The latch for the window on the sliding door of my '85 is stuck down so I can't lock it. I tried to take it apart to try to fix it, but I can't figure out how to get the bugger off. Does anyone know how to take this thing apart?
Did it once a long time ago so memory is fading. There is a hole in the bottom of the latch. Up inside you will see a screw for a flat-blade screwdriver. (Those dental-type inspection mirrors come in handy!) I think if you remove that, you can then lift the latch part out. I don't remember how the base mounts through the glass, though. Hopefully you can reuse it and just replace the parts on the latch side.
Transferred from another post to consolidate similar topics
81 Westy Sliding side windows
mcrmcleod, Junior Member, 05-15-2000 02:35 PM
Does anyone know how to remoce the sliding window so I can tint the glass i do not want to tak the frame out if I can help it.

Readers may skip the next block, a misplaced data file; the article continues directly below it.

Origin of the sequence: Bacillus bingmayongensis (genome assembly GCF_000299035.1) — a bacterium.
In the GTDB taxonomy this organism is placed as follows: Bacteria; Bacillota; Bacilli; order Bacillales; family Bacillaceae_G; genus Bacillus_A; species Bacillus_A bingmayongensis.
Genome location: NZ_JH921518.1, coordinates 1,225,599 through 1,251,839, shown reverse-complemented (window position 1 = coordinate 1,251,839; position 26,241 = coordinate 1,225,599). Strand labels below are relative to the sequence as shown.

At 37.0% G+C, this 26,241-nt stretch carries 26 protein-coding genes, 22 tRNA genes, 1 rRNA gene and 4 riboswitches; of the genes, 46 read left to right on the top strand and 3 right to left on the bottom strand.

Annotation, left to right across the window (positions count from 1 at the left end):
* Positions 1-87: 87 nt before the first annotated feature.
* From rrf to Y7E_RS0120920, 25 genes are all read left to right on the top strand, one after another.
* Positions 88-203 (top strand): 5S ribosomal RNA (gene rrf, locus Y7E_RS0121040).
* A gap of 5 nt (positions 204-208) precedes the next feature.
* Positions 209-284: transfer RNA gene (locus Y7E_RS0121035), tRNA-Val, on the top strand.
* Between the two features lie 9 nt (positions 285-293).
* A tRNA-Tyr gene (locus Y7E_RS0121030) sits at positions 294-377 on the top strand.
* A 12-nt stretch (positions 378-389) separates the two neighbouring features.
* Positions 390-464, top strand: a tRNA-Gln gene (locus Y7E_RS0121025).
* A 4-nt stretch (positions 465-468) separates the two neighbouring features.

Capt. Mike, Moderator, 05-16-2000 07:39 AM
Your frame is a one-piece. Thus you have to remove the inner latch and outer channel to remove the glass.
However, this is one time when having a pro do the work is well worth the money. Most 'kits' look it, usually bubbling, peeling or discoloring in a short while. On my '90 I decided to go with a professional shop in Wilmington NC using Solar Gard Int'l's (Largo, FL) titanium tinting products and the work was flawless. NO bubbles, streaks or peeling in nearly 10 years. It had a 6-year warranty! My total cost for all sides & rear was only $130 back then and they even did a perfect fit on the window behind the closet.
Check the pro shops near you and then talk to some of their customers, looking at jobs that are several years old.